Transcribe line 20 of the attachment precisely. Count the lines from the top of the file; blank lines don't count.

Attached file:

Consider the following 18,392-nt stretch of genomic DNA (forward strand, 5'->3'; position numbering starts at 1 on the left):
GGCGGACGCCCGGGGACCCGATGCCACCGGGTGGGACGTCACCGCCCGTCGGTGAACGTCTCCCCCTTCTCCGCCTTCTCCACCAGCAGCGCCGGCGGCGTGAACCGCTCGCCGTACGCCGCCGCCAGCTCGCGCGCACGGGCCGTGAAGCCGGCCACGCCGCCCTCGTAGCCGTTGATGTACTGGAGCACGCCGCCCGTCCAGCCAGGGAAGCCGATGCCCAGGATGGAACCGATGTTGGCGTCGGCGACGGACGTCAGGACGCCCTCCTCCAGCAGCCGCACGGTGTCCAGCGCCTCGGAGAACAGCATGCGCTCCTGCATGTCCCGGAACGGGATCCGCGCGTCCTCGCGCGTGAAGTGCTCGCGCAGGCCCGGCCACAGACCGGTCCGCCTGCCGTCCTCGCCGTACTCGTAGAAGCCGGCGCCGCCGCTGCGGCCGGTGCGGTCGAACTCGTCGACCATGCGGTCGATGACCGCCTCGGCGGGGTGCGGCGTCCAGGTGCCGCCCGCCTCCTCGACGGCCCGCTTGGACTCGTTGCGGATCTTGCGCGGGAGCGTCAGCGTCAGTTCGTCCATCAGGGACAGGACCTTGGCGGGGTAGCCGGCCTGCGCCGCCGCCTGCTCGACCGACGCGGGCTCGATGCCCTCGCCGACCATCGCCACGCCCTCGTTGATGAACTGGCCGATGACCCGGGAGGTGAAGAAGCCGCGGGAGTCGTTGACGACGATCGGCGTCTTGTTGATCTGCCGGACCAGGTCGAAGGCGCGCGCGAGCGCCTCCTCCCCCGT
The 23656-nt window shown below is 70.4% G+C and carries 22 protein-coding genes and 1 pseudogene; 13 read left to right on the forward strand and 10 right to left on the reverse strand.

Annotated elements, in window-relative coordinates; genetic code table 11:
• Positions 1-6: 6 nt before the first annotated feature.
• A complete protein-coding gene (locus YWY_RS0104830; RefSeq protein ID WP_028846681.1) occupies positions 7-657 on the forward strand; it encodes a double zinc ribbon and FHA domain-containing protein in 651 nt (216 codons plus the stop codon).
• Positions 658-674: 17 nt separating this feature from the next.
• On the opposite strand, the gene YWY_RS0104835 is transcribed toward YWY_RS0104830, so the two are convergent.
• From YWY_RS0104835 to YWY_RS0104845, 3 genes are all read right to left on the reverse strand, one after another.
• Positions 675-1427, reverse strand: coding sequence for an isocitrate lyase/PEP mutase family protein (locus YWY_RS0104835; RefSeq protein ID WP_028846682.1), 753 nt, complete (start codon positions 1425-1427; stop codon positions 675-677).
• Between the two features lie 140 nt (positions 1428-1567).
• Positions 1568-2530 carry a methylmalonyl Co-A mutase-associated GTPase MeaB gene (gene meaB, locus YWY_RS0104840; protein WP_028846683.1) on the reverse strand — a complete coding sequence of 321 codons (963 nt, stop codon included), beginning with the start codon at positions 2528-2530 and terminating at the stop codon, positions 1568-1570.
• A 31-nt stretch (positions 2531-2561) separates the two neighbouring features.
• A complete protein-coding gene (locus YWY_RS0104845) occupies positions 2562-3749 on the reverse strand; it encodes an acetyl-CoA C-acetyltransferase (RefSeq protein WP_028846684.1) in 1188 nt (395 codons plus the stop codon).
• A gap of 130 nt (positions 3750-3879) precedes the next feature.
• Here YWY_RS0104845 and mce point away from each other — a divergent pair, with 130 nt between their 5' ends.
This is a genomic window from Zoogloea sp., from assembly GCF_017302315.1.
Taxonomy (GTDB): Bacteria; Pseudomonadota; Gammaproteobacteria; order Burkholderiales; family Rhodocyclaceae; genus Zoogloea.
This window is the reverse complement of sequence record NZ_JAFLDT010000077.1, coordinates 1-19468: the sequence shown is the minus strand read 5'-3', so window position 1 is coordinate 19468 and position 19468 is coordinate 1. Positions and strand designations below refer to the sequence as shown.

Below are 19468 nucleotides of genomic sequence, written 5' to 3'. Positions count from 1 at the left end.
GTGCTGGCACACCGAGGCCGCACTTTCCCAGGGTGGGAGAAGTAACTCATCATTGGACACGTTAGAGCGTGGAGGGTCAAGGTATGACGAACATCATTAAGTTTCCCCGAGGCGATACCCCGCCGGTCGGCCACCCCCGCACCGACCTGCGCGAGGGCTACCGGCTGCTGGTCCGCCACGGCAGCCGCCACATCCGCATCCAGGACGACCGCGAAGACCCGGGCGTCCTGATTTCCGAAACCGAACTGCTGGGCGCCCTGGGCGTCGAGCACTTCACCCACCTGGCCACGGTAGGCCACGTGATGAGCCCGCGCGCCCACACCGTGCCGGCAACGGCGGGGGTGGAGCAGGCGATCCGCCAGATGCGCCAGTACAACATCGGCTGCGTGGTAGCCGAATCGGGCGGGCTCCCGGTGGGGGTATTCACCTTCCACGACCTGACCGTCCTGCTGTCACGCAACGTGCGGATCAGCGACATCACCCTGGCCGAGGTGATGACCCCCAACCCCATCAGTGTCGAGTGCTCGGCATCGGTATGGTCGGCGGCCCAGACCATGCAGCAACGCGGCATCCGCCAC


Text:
Below are 19468 nucleotides of genomic sequence, written 5' to 3'. Positions count from 1 at the left end.